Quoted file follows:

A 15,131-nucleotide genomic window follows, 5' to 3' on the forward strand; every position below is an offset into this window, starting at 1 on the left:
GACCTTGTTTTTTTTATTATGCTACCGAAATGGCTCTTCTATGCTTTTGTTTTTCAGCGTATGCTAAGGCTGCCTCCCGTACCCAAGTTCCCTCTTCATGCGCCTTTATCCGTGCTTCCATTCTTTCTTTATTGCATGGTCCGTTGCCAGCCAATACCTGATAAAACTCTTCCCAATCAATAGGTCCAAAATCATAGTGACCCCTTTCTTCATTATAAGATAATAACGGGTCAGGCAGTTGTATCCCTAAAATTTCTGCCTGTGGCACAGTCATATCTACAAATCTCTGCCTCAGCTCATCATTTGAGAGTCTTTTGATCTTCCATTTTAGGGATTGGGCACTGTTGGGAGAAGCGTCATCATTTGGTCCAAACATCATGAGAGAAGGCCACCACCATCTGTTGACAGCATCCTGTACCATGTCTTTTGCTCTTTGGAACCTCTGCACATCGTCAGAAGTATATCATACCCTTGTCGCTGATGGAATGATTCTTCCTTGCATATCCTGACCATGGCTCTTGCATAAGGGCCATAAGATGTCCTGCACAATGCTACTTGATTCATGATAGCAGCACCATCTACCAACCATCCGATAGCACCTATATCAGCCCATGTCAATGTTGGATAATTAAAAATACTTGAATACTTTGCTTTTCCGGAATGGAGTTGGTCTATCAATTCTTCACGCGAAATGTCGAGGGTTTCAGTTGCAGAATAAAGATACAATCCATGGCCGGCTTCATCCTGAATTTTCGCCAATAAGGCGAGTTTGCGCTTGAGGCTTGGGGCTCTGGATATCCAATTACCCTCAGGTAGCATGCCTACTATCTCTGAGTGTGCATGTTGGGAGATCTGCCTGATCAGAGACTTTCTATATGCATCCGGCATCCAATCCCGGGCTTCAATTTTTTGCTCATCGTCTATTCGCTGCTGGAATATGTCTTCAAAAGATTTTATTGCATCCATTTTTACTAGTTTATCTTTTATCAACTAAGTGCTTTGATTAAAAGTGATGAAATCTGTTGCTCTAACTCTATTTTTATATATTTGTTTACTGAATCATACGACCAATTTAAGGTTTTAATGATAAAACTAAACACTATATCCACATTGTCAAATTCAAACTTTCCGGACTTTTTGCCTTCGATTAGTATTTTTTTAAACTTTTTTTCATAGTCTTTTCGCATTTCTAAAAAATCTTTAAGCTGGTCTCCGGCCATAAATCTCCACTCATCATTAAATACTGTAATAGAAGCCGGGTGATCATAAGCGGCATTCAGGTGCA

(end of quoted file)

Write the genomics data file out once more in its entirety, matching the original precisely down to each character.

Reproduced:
A 15,131-nucleotide genomic window follows, 5' to 3' on the forward strand; every position below is an offset into this window, starting at 1 on the left:
GACCTTGTTTTTTTTATTATGCTACCGAAATGGCTCTTCTATGCTTTTGTTTTTCAGCGTATGCTAAGGCTGCCTCCCGTACCCAAGTTCCCTCTTCATGCGCCTTTATCCGTGCTTCCATTCTTTCTTTATTGCATGGTCCGTTGCCAGCCAATACCTGATAAAACTCTTCCCAATCAATAGGTCCAAAATCATAGTGACCCCTTTCTTCATTATAAGATAATAACGGGTCAGGCAGTTGTATCCCTAAAATTTCTGCCTGTGGCACAGTCATATCTACAAATCTCTGCCTCAGCTCATCATTTGAGAGTCTTTTGATCTTCCATTTTAGGGATTGGGCACTGTTGGGAGAAGCGTCATCATTTGGTCCAAACATCATGAGAGAAGGCCACCACCATCTGTTGACAGCATCCTGTACCATGTCTTTTGCTCTTTGGAACCTCTGCACATCGTCAGAAGTATATCATACCCTTGTCGCTGATGGAATGATTCTTCCTTGCATATCCTGACCATGGCTCTTGCATAAGGGCCATAAGATGTCCTGCACAATGCTACTTGATTCATGATAGCAGCACCATCTACCAACCATCCGATAGCACCTATATCAGCCCATGTCAATGTTGGATAATTAAAAATACTTGAATACTTTGCTTTTCCGGAATGGAGTTGGTCTATCAATTCTTCACGCGAAATGTCGAGGGTTTCAGTTGCAGAATAAAGATACAATCCATGGCCGGCTTCATCCTGAATTTTCGCCAATAAGGCGAGTTTGCGCTTGAGGCTTGGGGCTCTGGATATCCAATTACCCTCAGGTAGCATGCCTACTATCTCTGAGTGTGCATGTTGGGAGATCTGCCTGATCAGAGACTTTCTATATGCATCCGGCATCCAATCCCGGGCTTCAATTTTTTGCTCATCGTCTATTCGCTGCTGGAATATGTCTTCAAAAGATTTTATTGCATCCATTTTTACTAGTTTATCTTTTATCAACTAAGTGCTTTGATTAAAAGTGATGAAATCTGTTGCTCTAACTCTATTTTTATATATTTGTTTACTGAATCATACGACCAATTTAAGGTTTTAATGATAAAACTAAACACTATATCCACATTGTCAAATTCAAACTTTCCGGACTTTTTGCCTTCGATTAGTATTTTTTTAAACTTTTTTTCATAGTCTTTTCGCATTTCTAAAAAATCTTTAAGCTGGTCTCCGGCCATAAATCTCCACTCATCATTAAATACTGTAATAGAAGCCGGGTGATCATAAGCGGCATTCAGGTGCA